"No, no. Not wrong," the teacher said. "It's fine, as far as it goes. It's just that we've moved on and now we know so much more."
Just like a reading book, I thought. A first-grade reader has words like "the" and "run" and "what" and "look". "Every week there are new words to learn. Knowledge increases. But whether you're in seventh grade or gradruate school, the basic first-grade words are still valid. They're always spelled the same. And they mean the same thing.
I was relieved by the teacher's response. Even though I hadn't been able to find the answers I needed in the Bible, I'd always felt it was important. Now I could continue to respect it but still grow beyond it. Is this class God's answer to my infrequent prayers? I wondered.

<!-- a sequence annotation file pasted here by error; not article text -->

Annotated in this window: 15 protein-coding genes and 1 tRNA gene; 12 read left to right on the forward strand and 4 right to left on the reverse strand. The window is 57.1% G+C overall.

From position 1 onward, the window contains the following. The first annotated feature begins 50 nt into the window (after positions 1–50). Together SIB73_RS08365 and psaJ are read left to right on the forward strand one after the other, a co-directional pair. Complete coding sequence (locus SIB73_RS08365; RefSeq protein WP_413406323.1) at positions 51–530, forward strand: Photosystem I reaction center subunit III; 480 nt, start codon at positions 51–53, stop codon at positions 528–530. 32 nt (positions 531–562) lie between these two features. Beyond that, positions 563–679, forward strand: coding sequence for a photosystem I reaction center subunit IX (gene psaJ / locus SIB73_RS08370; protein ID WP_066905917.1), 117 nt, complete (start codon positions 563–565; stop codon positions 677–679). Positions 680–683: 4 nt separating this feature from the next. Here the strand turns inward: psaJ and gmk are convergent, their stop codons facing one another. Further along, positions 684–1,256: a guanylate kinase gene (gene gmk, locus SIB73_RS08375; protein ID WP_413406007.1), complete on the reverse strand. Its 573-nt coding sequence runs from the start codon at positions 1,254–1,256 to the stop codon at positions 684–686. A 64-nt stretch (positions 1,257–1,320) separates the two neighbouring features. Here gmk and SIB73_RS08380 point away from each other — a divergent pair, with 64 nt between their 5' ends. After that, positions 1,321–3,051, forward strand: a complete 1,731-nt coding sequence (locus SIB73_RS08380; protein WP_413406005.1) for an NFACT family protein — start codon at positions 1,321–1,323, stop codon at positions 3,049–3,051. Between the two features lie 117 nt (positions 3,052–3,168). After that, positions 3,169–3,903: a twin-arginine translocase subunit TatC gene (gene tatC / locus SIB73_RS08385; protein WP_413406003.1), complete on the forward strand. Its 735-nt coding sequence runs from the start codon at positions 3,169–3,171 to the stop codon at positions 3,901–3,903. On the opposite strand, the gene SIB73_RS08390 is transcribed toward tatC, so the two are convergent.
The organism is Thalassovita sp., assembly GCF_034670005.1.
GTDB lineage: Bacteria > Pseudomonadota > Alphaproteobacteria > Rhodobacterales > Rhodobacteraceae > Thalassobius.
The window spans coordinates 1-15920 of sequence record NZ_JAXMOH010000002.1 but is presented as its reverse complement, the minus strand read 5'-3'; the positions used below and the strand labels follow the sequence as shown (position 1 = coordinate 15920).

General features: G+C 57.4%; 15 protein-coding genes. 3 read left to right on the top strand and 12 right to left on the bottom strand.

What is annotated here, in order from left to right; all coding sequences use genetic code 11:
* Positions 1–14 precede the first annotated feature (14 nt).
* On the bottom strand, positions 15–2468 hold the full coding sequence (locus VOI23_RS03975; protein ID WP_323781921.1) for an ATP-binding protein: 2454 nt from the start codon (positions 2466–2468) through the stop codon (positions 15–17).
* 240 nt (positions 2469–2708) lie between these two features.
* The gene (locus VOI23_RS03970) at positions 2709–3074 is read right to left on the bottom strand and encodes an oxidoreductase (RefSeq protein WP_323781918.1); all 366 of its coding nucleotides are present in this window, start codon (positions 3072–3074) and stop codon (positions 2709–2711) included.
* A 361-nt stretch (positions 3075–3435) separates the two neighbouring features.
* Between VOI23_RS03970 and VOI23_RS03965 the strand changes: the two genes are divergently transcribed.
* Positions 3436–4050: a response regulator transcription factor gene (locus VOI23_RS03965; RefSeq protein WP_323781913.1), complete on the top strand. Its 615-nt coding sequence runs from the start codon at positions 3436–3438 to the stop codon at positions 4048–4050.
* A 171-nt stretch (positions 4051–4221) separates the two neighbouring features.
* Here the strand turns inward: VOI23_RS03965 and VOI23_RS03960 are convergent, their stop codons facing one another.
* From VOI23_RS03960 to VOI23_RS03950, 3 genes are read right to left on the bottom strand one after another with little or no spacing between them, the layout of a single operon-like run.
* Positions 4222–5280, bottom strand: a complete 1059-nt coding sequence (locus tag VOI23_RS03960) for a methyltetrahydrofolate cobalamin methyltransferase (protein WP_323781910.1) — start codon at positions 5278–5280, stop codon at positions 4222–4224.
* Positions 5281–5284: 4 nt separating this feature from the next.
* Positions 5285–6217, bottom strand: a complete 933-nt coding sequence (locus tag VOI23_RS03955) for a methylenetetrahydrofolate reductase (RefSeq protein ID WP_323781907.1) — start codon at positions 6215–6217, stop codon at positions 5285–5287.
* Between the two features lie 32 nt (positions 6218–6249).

Besides enjoying the love I felt while at the class, I concentrated on the relaxation and self-hypnosis techniques the instructor taught. At home, I practiced faithfully.
"You're having trouble getting very deep, aren't you!" the teacher asked me one evening.
"Yes," I admitted.
"You have an analytical mind, don't you?"
"It will be harder for you than for some, but you'll get to the place where you can go deeply enough into meditation that you can regress into past lives. Just keep practicing. Concentrate on the relaxation techniques."
A few sessions later, the teacher looked directly at me. "Are you ready?"
"Eager," I answered. I sat in a chair in front of his desk.